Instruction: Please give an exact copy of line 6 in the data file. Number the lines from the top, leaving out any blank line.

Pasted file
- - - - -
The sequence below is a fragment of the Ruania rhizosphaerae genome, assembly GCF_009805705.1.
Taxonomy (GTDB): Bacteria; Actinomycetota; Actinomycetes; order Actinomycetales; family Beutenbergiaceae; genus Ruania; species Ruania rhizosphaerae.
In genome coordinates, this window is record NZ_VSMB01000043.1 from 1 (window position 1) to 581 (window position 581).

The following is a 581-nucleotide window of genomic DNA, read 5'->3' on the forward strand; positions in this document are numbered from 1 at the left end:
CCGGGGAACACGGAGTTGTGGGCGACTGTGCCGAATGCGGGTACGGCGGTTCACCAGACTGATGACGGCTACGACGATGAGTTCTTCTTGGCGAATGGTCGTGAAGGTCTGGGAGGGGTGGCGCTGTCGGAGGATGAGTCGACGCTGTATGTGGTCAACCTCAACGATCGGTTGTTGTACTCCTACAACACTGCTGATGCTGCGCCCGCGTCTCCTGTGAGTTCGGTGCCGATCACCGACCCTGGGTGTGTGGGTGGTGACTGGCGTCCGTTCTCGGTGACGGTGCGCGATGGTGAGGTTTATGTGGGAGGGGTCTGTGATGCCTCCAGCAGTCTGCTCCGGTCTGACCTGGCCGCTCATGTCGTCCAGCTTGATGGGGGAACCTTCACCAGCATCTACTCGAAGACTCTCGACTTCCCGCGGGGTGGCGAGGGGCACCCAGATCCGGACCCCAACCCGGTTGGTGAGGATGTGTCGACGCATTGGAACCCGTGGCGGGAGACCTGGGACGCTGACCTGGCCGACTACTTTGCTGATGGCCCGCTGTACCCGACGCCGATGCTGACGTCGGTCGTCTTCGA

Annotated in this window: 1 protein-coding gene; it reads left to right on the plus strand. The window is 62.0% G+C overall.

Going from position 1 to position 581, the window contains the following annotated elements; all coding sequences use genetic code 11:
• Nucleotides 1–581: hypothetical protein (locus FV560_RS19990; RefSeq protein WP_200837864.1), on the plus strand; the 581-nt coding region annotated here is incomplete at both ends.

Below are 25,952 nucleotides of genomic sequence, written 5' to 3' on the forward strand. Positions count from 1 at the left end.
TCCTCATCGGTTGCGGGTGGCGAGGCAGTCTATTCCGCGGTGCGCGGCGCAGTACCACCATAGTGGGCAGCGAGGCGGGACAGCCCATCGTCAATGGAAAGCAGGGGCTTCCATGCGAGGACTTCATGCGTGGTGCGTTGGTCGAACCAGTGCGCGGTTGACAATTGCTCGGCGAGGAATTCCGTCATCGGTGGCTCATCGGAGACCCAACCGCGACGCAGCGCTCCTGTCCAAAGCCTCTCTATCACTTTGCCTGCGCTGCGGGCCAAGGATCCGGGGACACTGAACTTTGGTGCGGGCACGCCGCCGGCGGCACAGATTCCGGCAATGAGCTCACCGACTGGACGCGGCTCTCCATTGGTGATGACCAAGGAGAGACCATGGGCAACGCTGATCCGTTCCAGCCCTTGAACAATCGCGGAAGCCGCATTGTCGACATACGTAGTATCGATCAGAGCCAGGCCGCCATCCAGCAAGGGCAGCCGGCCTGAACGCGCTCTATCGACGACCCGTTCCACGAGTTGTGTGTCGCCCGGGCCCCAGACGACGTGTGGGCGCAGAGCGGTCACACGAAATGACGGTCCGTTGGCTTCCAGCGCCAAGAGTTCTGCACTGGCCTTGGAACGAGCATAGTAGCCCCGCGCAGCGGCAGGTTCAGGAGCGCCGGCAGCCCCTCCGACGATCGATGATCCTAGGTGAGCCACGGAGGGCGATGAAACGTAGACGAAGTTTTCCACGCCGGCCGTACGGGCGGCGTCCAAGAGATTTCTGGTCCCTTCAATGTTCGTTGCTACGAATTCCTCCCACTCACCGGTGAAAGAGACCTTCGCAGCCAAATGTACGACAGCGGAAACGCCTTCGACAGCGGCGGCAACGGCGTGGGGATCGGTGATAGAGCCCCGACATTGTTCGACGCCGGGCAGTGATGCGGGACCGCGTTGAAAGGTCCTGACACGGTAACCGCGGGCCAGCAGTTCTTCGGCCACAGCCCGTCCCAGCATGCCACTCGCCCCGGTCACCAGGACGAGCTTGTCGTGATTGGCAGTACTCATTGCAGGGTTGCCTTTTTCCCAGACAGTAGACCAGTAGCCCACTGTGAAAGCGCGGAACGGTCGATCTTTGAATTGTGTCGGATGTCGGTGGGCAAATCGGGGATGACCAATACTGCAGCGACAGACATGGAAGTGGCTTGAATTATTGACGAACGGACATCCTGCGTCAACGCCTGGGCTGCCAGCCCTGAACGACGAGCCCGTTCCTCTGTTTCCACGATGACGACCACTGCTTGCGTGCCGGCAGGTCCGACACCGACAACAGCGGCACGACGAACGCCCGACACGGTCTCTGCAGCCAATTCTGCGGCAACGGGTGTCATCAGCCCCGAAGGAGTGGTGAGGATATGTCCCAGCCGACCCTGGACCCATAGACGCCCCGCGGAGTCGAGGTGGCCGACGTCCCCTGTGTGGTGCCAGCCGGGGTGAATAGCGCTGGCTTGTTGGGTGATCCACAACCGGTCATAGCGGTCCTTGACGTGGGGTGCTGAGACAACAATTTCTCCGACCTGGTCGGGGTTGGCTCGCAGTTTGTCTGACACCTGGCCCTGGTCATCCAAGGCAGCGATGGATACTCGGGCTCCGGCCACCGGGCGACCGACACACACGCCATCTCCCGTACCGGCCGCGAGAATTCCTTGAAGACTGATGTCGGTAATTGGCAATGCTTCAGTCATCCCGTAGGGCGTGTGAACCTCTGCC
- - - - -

Annotated in this window: 1 protein-coding gene; it reads left to right on the plus strand. The window is 62.0% G+C overall.